I was much entertained by the ridiculous quote that seemed to headline the press coverage of the recent Manchester Il Tempo de Postino theatre performance, it runs;
ĎIt is like being on an aeroplane in 1978, the whole audience is watching the same screení
I canít really imagine what happened here, did the editor think wow Phillipe has said something really stupid lets put it on the cover.
It is kind of possible to make this into an interesting statement, leaving aside the obvious response that surely itís more like being in a theatre, etc - this fracturing of the audience is not such a common place thing as yet. I did see a news piece on home entertainment the other day which showed a family sitting room, full of kids, each of them was watching or using a separate piece of equipment , their wide screen TV was split into 4 parts and each viewer watched a separate entertainment. So I guess the procienium arch is not really so reflective of a contemporary consumption of culture, thatís not to say contrary to Ill Tempoís notion that itís not still the primary form of entertainment and you donít need to go back in time and 30,000 feet up to experience this Ďweirdí phenomena ie all watching one thing. The other slightly incomprehensible cross reference re the title of the Ill Tempo thing, is this idea of the time of the post, an idea of expectation that seems to hark back to an old age where the arrival of the post was an event to savour, does anyone do that now? I thought postmen were just a bad tempered and sporadic supplier of junk mail and rubber bands.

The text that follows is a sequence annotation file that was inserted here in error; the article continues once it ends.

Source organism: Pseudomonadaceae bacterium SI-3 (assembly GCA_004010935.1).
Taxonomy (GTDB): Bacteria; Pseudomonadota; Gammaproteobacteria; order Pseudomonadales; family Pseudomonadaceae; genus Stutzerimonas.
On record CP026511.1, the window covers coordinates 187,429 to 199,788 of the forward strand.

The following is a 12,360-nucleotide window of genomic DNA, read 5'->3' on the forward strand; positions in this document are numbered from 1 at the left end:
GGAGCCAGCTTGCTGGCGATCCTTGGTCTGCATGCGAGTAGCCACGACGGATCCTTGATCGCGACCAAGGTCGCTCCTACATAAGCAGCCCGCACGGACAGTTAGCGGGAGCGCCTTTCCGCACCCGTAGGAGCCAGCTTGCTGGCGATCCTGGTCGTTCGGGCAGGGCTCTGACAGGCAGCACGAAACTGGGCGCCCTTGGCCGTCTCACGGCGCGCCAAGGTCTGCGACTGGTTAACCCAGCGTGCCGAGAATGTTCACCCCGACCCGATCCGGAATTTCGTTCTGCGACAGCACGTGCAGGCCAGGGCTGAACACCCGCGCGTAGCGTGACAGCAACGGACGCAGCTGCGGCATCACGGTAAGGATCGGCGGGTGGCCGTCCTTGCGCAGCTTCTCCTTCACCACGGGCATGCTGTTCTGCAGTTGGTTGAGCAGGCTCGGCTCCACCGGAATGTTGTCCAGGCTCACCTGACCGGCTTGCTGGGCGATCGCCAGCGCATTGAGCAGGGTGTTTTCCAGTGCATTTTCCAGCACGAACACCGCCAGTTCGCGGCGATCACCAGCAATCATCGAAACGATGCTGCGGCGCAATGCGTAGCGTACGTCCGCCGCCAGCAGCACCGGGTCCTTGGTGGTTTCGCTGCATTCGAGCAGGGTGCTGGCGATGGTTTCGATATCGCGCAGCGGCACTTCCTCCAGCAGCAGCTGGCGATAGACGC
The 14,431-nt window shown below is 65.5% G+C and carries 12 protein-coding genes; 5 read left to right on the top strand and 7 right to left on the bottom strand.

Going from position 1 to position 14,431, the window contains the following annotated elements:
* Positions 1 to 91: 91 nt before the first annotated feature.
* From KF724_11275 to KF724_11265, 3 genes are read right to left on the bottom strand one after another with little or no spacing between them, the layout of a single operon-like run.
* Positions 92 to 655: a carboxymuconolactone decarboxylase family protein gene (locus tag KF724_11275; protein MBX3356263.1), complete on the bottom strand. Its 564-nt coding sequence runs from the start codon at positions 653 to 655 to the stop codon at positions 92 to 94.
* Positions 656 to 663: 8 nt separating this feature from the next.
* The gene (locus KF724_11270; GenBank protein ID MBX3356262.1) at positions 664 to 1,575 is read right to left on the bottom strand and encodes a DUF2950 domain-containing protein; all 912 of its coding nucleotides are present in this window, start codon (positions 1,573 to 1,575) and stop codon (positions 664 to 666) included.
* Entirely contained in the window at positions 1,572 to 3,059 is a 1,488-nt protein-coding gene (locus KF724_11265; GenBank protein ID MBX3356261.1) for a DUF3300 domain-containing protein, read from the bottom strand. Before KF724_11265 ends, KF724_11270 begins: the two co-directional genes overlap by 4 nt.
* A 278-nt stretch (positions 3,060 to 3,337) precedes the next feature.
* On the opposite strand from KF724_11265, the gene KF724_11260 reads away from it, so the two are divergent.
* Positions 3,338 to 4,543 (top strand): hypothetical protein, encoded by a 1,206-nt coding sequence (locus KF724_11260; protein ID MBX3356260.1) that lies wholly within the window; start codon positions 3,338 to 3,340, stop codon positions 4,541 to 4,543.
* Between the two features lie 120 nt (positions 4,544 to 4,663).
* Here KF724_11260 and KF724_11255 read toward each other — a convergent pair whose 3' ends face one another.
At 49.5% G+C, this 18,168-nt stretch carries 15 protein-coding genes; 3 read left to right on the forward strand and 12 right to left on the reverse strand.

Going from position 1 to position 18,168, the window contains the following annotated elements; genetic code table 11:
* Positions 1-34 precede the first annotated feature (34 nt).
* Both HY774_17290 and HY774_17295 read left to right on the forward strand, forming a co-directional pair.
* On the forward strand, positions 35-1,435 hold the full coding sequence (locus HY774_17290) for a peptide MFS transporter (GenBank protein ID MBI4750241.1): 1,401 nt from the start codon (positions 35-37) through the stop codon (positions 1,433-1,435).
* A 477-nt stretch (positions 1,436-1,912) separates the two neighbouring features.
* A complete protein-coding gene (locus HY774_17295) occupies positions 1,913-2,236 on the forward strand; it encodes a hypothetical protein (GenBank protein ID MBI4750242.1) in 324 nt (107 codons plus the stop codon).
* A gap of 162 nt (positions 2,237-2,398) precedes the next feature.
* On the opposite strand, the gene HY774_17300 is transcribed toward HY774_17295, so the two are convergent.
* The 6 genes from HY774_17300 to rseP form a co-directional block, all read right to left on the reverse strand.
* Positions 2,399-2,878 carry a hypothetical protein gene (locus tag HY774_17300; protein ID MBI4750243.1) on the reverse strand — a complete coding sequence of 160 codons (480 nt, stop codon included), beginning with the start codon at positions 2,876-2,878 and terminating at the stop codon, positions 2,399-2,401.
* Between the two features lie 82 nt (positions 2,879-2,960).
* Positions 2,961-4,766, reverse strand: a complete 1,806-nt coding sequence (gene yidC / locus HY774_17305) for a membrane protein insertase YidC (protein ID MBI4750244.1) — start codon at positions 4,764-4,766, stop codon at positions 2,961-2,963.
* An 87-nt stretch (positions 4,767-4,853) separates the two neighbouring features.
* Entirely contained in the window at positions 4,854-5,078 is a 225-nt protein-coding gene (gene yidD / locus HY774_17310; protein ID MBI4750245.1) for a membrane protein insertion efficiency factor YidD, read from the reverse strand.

This valuing of the live experience (theatre) has always seemed odd to me, I would far rather hear or see a recorded/presented version everytime, live is normally uncomfortable and often painful and that covers everything from sex to sking. There is I think an idea about authenticity and the historical precedent that we havenít entirely shaken - where you did have to see the Ďliveí version, the only other option being a ham fisted wood block print of it. Maybe I need to start to value the discomfort and pain of live experience as the product.

Which brings me to my most recent live experience where 10,000 people miraculously looked at the same thing (like being in a submarine in October 1944) and collectively found that it was good, sadly for me I was not one of those 10,000 Maniacs.